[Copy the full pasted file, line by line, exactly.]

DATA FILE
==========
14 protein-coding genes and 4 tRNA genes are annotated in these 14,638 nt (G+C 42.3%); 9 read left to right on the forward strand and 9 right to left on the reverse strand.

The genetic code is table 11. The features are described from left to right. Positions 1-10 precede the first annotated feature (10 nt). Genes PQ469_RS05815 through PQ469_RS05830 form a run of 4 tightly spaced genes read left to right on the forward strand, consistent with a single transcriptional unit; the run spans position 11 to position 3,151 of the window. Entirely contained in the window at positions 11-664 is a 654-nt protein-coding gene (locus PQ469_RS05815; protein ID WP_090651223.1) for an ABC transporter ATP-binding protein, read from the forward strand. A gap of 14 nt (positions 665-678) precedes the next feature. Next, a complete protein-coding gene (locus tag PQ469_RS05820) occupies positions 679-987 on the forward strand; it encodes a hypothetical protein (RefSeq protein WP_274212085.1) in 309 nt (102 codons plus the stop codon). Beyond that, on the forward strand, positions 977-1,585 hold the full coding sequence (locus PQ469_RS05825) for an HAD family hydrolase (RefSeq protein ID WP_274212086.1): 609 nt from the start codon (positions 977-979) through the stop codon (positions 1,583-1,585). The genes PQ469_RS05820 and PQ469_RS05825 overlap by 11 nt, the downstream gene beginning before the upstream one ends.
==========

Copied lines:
14 protein-coding genes and 4 tRNA genes are annotated in these 14,638 nt (G+C 42.3%); 9 read left to right on the forward strand and 9 right to left on the reverse strand.

The genetic code is table 11. The features are described from left to right. Positions 1-10 precede the first annotated feature (10 nt). Genes PQ469_RS05815 through PQ469_RS05830 form a run of 4 tightly spaced genes read left to right on the forward strand, consistent with a single transcriptional unit; the run spans position 11 to position 3,151 of the window. Entirely contained in the window at positions 11-664 is a 654-nt protein-coding gene (locus PQ469_RS05815; protein ID WP_090651223.1) for an ABC transporter ATP-binding protein, read from the forward strand. A gap of 14 nt (positions 665-678) precedes the next feature. Next, a complete protein-coding gene (locus tag PQ469_RS05820) occupies positions 679-987 on the forward strand; it encodes a hypothetical protein (RefSeq protein WP_274212085.1) in 309 nt (102 codons plus the stop codon). Beyond that, on the forward strand, positions 977-1,585 hold the full coding sequence (locus PQ469_RS05825) for an HAD family hydrolase (RefSeq protein ID WP_274212086.1): 609 nt from the start codon (positions 977-979) through the stop codon (positions 1,583-1,585). The genes PQ469_RS05820 and PQ469_RS05825 overlap by 11 nt, the downstream gene beginning before the upstream one ends.